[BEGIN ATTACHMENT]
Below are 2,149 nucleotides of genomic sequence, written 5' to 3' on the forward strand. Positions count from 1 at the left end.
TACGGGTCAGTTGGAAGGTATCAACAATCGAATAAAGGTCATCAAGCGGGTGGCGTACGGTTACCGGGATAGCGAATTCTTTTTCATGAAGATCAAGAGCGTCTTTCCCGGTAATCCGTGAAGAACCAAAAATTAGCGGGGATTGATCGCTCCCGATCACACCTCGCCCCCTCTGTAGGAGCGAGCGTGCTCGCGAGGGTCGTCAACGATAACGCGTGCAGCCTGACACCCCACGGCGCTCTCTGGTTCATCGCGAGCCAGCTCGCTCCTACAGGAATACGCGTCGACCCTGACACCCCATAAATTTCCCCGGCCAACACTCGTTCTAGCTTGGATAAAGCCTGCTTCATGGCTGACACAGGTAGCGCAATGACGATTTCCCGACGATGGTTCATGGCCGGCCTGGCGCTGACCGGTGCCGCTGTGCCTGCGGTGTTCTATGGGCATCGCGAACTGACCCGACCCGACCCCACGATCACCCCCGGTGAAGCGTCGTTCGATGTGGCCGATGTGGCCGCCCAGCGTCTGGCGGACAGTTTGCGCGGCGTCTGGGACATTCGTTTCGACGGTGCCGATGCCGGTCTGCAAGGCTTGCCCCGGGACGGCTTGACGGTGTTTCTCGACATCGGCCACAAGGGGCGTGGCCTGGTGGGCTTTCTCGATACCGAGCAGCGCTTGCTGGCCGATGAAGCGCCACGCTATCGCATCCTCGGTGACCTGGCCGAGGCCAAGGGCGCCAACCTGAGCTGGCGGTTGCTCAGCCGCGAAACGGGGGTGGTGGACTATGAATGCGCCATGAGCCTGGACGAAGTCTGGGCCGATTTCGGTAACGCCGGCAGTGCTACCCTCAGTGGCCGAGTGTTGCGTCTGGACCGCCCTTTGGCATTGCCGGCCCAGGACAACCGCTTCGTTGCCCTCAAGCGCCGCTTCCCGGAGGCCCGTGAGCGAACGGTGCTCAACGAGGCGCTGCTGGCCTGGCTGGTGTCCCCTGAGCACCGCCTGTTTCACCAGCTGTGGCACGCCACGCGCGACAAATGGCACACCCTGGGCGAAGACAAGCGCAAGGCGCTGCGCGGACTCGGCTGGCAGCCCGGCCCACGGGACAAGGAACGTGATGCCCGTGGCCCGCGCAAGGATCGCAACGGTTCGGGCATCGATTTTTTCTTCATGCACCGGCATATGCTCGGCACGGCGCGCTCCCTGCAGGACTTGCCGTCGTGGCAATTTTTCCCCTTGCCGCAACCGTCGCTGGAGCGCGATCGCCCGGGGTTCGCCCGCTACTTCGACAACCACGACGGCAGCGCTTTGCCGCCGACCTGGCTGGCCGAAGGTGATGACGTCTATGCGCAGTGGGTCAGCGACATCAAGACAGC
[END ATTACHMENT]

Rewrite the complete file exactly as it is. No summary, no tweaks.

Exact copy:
Below are 2,149 nucleotides of genomic sequence, written 5' to 3' on the forward strand. Positions count from 1 at the left end.
TACGGGTCAGTTGGAAGGTATCAACAATCGAATAAAGGTCATCAAGCGGGTGGCGTACGGTTACCGGGATAGCGAATTCTTTTTCATGAAGATCAAGAGCGTCTTTCCCGGTAATCCGTGAAGAACCAAAAATTAGCGGGGATTGATCGCTCCCGATCACACCTCGCCCCCTCTGTAGGAGCGAGCGTGCTCGCGAGGGTCGTCAACGATAACGCGTGCAGCCTGACACCCCACGGCGCTCTCTGGTTCATCGCGAGCCAGCTCGCTCCTACAGGAATACGCGTCGACCCTGACACCCCATAAATTTCCCCGGCCAACACTCGTTCTAGCTTGGATAAAGCCTGCTTCATGGCTGACACAGGTAGCGCAATGACGATTTCCCGACGATGGTTCATGGCCGGCCTGGCGCTGACCGGTGCCGCTGTGCCTGCGGTGTTCTATGGGCATCGCGAACTGACCCGACCCGACCCCACGATCACCCCCGGTGAAGCGTCGTTCGATGTGGCCGATGTGGCCGCCCAGCGTCTGGCGGACAGTTTGCGCGGCGTCTGGGACATTCGTTTCGACGGTGCCGATGCCGGTCTGCAAGGCTTGCCCCGGGACGGCTTGACGGTGTTTCTCGACATCGGCCACAAGGGGCGTGGCCTGGTGGGCTTTCTCGATACCGAGCAGCGCTTGCTGGCCGATGAAGCGCCACGCTATCGCATCCTCGGTGACCTGGCCGAGGCCAAGGGCGCCAACCTGAGCTGGCGGTTGCTCAGCCGCGAAACGGGGGTGGTGGACTATGAATGCGCCATGAGCCTGGACGAAGTCTGGGCCGATTTCGGTAACGCCGGCAGTGCTACCCTCAGTGGCCGAGTGTTGCGTCTGGACCGCCCTTTGGCATTGCCGGCCCAGGACAACCGCTTCGTTGCCCTCAAGCGCCGCTTCCCGGAGGCCCGTGAGCGAACGGTGCTCAACGAGGCGCTGCTGGCCTGGCTGGTGTCCCCTGAGCACCGCCTGTTTCACCAGCTGTGGCACGCCACGCGCGACAAATGGCACACCCTGGGCGAAGACAAGCGCAAGGCGCTGCGCGGACTCGGCTGGCAGCCCGGCCCACGGGACAAGGAACGTGATGCCCGTGGCCCGCGCAAGGATCGCAACGGTTCGGGCATCGATTTTTTCTTCATGCACCGGCATATGCTCGGCACGGCGCGCTCCCTGCAGGACTTGCCGTCGTGGCAATTTTTCCCCTTGCCGCAACCGTCGCTGGAGCGCGATCGCCCGGGGTTCGCCCGCTACTTCGACAACCACGACGGCAGCGCTTTGCCGCCGACCTGGCTGGCCGAAGGTGATGACGTCTATGCGCAGTGGGTCAGCGACATCAAGACAGC